Next steps

Please make sure to carefully read the Terms of Service. If there’s anything that stands out or alarms you, anything you haven’t noticed before – share it in the comments please! If there’s anything you think may have caused your account to be blocked, it’s probably best to be upfront about it. If you don’t, we’ll continue to look for answers together.
Whatever happens, after spending a couple of days off the platform, I can tell you there is a life without LinkedIn 😊 I’m determined to understand what happens and if I suffer any consequences for it, so be it. I see great value in LinkedIn but less because of the platform itself. It’s YOU, my network. It’s the people I get to interact with that create this value. So if I ever get blocked permanently, I won’t panic. I’ll just see if we can connect elsewhere 😊

ON THAT NOTE if you’d like to keep in touch, you may want to subscribe to this blog. We never know when I become a LinkedIn Ghost again 😉

Kasia Borowicz
Kasia Borowicz
Social Recruiting geek turned trainer, networking enthusiast & blogger. Love travel, sci-fi & all things employer branding! I travel between London and Poland hence the bilingual blog :)

13 Comments

  1. Michael says:

    glad to have you back on a linkedin
    and thank you for sharing this material, hope, it won’t be needed, however… kto wie? :)

  2. Kevin O'Donnell says:

    While this is concerning, we need to consider alternatives to LinkedIn and be pro-active about it. I know Facebook isn’t LinkedIn and they serve two different purposes, but having connections / network on FB would certainly help mitigate this.

    On the sharing of personal data like passport: I cannot see any good reason for this. I am in Europe and this would certainly be protected information under GDPR (due 25th May 2018). While I am not a security nut or a rabid conspiracy theory evangelist, I would certainly be very wary of sending any information like that to a corporation that isn’t booking me flights!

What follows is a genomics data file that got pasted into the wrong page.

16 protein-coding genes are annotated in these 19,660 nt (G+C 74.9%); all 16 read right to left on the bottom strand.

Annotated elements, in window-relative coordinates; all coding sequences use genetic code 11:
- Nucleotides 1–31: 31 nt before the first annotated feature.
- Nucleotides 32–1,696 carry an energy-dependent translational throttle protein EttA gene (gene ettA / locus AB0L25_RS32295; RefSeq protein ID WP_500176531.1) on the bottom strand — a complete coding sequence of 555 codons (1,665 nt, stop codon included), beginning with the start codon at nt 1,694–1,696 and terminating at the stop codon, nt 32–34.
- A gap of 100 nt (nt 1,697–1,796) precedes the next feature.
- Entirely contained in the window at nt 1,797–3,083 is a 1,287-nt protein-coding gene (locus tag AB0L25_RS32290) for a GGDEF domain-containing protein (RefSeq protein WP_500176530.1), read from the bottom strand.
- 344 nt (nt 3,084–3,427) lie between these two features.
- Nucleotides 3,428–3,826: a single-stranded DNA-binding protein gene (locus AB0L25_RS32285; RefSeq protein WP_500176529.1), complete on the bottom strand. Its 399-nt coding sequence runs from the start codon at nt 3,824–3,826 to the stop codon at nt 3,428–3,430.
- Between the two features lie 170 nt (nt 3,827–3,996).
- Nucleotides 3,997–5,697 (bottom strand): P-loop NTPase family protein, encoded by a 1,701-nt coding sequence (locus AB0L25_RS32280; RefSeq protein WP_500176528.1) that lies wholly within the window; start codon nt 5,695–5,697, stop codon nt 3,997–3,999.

• Kasia Borowicz says:

      Thanks for that comment Kevin, I absolutely agree on the need to diversify. Facebook is becoming a much more important source of candidates as well as some of the other platforms you can use. I am also aware that under GDPR the way LinkedIn approach this would probably not be legal – certainly the fact I wasn’t allowed the right to be forgotten is something that would breach the regulations. So I’m not concerned about GDPR, in fact I’m looking forward to being better protected against information extortion like this.

  3. Hi Kasia. I’m very happy that your problem was resolved. I had the impression however from the comments on Facebook that this had happened to many people and that they had soon had their service restored. So I wonder if the campaign made the difference or if you were bound to be restored in a few days anyway.

    • Kasia Borowicz says:

      That’s a great question. The truth is I have no idea why LinkedIn put or lifted the restriction from my account. However from what I’ve heard, most people either have only been restricted temporarily (so they knew exactly when the restriction would be lifted all along) or they submitted their ID for verification. I didn’t share my ID with Linkedin which I believe makes this case slightly different from others.

  4. Asaf Yaffe says:

    Good to know. Glad to help!

  5. Vanessa says:

    Thanks for posting this Blog so quickly Kasia! You are a machine :)

    Please can you send me the email address for LinkedIn’s Customer Support as I would like to get this issue resolved ASAP.

    Have a super day and thank you

  6. Hello Kasia – I’m glad your issues are resolved but wasn’t it curious how many people were willing /did actually send passports/driver license information to LinkedIn (or whoever they actually sent it to – LinkedIn is very silent on this matter) without thinking much about it?

    As you point out – it is NOT necessary to offer proof of identity to LinkedIn and again, I point out – the organization is publicly silent about this passport business. It’s very disconcerting.

    Maureen Sharib
    Phone Sourcer
    513 646 7306

    • Kasia Borowicz says:

      I’m afraid I know plenty of people who shared their ID. They felt time pressure I think and didn’t know who to contact to resolve the issue. I also heard some people say I shouldn’t be so alarmed because a proof of identity is a normal thing to ask for… We’ve become desensitised to the dangers of sharing information online. I definitely hope LinkedIn will stop this practice and comment on why it was implemented in the first place.

  7. Jenna Smith says:

    Hi Kasia,

    The same thing happened to me recently! I also do not use any software but received this message.

    If you discover any more information surrounding this I’d love to hear about it.

    Jenna

    • Kasia Borowicz says:

      I will definitely let everyone know if I manage to learn anything Jenna, I think it’s important LinkedIn finally give us some answers!